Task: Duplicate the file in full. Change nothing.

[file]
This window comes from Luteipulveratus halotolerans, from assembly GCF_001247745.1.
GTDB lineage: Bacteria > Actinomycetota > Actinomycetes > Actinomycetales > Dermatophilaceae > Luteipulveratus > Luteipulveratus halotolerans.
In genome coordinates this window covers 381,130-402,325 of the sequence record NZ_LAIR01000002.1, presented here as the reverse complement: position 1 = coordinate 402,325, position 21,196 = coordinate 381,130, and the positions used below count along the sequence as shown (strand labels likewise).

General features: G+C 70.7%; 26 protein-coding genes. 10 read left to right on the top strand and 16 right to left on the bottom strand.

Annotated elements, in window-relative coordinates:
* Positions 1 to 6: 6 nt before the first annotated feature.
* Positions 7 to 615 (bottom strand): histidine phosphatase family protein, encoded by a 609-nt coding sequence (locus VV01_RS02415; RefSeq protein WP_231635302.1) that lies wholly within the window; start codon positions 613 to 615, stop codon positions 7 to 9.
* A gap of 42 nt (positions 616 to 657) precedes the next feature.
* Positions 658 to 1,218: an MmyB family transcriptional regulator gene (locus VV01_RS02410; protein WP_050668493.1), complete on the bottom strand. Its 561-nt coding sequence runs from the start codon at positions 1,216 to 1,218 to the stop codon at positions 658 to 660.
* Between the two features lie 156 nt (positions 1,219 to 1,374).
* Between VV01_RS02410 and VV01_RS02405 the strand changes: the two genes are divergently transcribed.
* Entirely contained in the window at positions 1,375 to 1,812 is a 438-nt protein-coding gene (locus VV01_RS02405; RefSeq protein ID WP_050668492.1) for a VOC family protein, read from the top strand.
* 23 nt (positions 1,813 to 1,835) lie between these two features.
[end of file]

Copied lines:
This window comes from Luteipulveratus halotolerans, from assembly GCF_001247745.1.
GTDB lineage: Bacteria > Actinomycetota > Actinomycetes > Actinomycetales > Dermatophilaceae > Luteipulveratus > Luteipulveratus halotolerans.
In genome coordinates this window covers 381,130-402,325 of the sequence record NZ_LAIR01000002.1, presented here as the reverse complement: position 1 = coordinate 402,325, position 21,196 = coordinate 381,130, and the positions used below count along the sequence as shown (strand labels likewise).

General features: G+C 70.7%; 26 protein-coding genes. 10 read left to right on the top strand and 16 right to left on the bottom strand.

Annotated elements, in window-relative coordinates:
* Positions 1 to 6: 6 nt before the first annotated feature.
* Positions 7 to 615 (bottom strand): histidine phosphatase family protein, encoded by a 609-nt coding sequence (locus VV01_RS02415; RefSeq protein WP_231635302.1) that lies wholly within the window; start codon positions 613 to 615, stop codon positions 7 to 9.
* A gap of 42 nt (positions 616 to 657) precedes the next feature.
* Positions 658 to 1,218: an MmyB family transcriptional regulator gene (locus VV01_RS02410; protein WP_050668493.1), complete on the bottom strand. Its 561-nt coding sequence runs from the start codon at positions 1,216 to 1,218 to the stop codon at positions 658 to 660.
* Between the two features lie 156 nt (positions 1,219 to 1,374).
* Between VV01_RS02410 and VV01_RS02405 the strand changes: the two genes are divergently transcribed.
* Entirely contained in the window at positions 1,375 to 1,812 is a 438-nt protein-coding gene (locus VV01_RS02405; RefSeq protein ID WP_050668492.1) for a VOC family protein, read from the top strand.
* 23 nt (positions 1,813 to 1,835) lie between these two features.